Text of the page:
Part 1 of 3 - Article written by Marie Zidek – Assistant Coach University of New York at Buffalo
Performance testing variables are used in almost every athletic activity to measure performance potential within sport. In football, we glim and glam over NFL Combine numbers each spring, which compare speed; agility; reaction time; vertical leaping ability; and muscular strength in the weight room. In volleyball, the catch phrases “touch height,” “vertical leaping ability,” and “physicality at the net” are used to identify a pecking order of top levels athletes on down.
Our game is played above the net and thus, “above the net” variables must be measured. This article is hopefully going to start a healthy conversation on when, what, and where through a three-part series.
Firstly, let’s start with when to measure. This can be challenging, because it takes time…time you’d rather be spending training your athletes. However, there are many strategies you can use in order to fit in testing and workouts. You can test only one variable at the start of a session and repeat for all your training sessions throughout the week/ two week window for example.
It’s important to remember that testing provides practice at the “competitive mind” in that it gets competitive juices flowing and requires the athlete to perform in a defined time window. In other words, it helps train athletes to rise to the occasion.
Below are the different testing windows for the three most popular routes of playing our game:
- If you’re coaching a college team, measurements take place during the 5 phases of the year: pre-season, season, non-traditional/ non-competitive season, non-traditional/ competitive season, and summer. Depending upon resources, testing usually is a “pre” and “post” measurement for each training phase. This way, you can track how much your athletes are improving over the training period and throughout the year.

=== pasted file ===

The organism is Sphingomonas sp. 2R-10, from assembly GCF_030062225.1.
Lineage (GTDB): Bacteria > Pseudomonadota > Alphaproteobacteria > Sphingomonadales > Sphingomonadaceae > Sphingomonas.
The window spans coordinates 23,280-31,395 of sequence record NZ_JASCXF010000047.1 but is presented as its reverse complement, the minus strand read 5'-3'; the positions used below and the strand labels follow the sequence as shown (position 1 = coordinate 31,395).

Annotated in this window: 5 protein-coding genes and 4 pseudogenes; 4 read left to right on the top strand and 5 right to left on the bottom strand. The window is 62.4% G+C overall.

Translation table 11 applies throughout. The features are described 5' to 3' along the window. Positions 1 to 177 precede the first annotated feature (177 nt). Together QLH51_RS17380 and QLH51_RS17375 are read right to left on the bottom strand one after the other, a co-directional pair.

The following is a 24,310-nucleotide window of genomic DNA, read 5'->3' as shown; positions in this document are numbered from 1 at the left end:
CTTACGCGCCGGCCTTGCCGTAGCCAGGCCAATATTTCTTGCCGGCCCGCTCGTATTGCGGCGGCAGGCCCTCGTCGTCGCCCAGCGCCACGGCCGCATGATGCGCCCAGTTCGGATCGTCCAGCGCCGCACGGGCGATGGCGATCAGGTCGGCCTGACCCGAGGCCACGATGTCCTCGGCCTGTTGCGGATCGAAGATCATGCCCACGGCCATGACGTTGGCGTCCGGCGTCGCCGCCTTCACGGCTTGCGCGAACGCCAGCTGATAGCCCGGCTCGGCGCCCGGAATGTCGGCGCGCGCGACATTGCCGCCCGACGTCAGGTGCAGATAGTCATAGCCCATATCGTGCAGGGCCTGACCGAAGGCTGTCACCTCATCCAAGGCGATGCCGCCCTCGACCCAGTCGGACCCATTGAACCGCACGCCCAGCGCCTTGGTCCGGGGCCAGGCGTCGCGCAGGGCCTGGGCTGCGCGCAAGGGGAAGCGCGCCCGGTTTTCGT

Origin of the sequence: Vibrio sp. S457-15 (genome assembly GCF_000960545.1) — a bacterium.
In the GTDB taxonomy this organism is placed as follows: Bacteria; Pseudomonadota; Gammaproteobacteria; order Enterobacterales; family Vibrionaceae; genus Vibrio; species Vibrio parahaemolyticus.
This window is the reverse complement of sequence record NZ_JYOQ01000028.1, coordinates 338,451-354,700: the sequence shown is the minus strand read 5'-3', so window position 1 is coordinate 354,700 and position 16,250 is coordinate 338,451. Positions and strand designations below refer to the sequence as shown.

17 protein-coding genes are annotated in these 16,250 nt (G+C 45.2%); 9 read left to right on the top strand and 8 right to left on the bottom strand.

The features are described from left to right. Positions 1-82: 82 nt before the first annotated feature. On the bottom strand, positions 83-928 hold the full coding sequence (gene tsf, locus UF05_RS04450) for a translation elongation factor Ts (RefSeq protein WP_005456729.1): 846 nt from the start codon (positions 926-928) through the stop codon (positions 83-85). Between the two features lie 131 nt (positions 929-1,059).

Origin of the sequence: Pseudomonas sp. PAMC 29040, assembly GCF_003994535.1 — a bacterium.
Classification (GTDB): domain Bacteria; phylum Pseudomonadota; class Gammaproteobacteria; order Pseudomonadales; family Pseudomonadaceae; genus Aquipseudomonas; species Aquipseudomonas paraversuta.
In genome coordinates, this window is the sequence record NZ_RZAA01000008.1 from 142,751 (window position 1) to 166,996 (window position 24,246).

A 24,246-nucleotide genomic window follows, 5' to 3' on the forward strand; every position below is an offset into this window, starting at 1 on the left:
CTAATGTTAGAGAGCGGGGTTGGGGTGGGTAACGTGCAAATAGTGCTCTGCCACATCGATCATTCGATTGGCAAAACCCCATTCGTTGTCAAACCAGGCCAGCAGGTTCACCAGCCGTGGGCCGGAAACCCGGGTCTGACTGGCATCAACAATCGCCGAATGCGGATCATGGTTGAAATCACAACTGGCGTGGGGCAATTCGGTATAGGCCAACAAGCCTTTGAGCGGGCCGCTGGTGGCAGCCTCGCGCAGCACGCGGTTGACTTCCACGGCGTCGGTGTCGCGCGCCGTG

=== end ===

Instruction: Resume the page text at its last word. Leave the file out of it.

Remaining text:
- If you’re coaching a club team, testing may occur at more loose variables. You probably get your team together after high school seasons, which in most states is approximately December. Pre-season testing should occur in January before you get too deep into training. The second testing window should be right around Qualifier time, which is usually end of February-early March. This gives your kids a chance to get their jumping legs back under them as well as reap the benefits from all of your physical training – something they probably did not get a lot of in high school ball. The third testing window is during May. For some teams, this may be a post season test if your team ends in May. For other teams, this is a pre-Nationals test. Whatever your situation, this testing window is very important, because it can show how much your athletes improved over the entire club season, which for many lasts close to 8 months. This can provide useful information at what your athletes’ trainability and vertical ceiling may be.
- High school is similar in that there is a pre-season and post season phase. Depending on the resources and preference, you may add a third testing window in the middle of your high school season, but most seasons are too short to fit in 3 sessions. Therefore, I recommend a pre-season and post-season measurement. Note that you can have your post-season measurements occur in the last week of competition in order to maximize results.